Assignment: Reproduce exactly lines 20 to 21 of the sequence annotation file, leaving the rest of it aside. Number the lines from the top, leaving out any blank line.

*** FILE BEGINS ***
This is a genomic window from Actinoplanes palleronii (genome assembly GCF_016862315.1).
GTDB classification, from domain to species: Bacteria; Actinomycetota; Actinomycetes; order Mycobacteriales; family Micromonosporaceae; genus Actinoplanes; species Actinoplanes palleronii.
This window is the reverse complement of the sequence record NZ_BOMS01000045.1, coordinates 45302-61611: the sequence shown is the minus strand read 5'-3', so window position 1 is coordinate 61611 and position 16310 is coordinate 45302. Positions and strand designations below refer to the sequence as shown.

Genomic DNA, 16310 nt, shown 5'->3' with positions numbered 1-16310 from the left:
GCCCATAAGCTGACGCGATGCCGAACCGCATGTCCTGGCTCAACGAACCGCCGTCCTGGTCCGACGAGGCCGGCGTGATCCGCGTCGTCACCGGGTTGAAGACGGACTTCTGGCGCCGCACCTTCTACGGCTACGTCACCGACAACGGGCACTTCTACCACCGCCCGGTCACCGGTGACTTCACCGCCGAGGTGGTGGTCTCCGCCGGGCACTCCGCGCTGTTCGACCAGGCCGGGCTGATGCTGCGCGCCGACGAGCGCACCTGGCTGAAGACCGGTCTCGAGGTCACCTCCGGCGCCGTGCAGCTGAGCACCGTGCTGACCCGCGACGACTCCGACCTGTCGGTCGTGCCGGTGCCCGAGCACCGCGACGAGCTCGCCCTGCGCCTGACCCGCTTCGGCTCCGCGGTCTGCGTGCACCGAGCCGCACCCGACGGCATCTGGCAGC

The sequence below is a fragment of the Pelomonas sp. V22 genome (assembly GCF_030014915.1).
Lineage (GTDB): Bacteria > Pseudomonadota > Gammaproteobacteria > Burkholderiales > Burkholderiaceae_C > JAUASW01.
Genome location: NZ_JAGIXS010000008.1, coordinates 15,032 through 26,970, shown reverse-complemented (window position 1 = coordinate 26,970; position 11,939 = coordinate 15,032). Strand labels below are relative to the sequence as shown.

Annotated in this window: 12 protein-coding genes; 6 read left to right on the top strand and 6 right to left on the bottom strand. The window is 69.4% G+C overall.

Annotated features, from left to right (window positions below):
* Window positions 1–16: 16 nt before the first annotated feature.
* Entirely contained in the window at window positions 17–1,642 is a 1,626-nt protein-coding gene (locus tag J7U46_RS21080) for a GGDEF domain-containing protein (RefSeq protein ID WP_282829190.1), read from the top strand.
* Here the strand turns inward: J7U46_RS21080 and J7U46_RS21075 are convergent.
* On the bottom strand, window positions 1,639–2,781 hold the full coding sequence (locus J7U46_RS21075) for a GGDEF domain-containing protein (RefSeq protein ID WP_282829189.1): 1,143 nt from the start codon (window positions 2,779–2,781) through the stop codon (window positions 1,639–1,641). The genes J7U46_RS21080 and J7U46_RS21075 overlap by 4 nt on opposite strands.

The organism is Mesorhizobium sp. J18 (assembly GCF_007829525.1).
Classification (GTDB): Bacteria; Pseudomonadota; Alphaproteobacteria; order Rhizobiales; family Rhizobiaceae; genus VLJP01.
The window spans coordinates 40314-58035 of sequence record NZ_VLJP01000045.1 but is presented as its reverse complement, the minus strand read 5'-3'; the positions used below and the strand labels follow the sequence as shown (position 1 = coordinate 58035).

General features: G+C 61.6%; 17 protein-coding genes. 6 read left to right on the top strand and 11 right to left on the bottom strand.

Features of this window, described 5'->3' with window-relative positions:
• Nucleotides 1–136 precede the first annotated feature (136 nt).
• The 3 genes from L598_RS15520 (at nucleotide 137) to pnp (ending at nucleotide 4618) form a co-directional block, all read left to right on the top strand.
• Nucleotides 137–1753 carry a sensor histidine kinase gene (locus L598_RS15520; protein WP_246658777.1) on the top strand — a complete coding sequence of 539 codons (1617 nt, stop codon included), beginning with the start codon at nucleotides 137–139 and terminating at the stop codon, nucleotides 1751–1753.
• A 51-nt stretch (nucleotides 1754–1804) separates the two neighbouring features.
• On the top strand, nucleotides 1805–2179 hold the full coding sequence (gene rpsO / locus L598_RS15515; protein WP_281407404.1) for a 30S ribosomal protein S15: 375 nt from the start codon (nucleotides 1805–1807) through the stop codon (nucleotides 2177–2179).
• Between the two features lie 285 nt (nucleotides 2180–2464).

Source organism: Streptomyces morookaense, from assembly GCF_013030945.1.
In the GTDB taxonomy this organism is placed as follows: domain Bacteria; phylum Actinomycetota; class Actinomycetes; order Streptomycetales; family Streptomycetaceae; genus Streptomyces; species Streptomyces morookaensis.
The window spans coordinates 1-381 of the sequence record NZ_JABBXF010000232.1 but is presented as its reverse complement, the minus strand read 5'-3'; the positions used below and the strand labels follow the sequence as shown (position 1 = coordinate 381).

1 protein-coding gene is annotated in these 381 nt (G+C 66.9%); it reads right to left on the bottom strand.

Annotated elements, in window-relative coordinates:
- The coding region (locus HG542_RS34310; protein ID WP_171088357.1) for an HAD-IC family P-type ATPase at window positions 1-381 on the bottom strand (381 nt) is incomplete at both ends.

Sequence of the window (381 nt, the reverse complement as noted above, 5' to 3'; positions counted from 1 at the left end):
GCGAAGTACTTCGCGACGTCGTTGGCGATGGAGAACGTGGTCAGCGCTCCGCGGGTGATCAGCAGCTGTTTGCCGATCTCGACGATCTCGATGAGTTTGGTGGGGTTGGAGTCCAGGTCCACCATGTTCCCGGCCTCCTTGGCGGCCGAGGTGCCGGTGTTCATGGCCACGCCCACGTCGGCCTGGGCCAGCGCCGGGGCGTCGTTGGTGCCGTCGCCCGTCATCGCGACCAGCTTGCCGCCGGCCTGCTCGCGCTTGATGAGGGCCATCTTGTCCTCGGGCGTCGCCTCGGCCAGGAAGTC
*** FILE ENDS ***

• Nucleotides 1–136 precede the first annotated feature (136 nt).
• The 3 genes from L598_RS15520 (at nucleotide 137) to pnp (ending at nucleotide 4618) form a co-directional block, all read left to right on the top strand.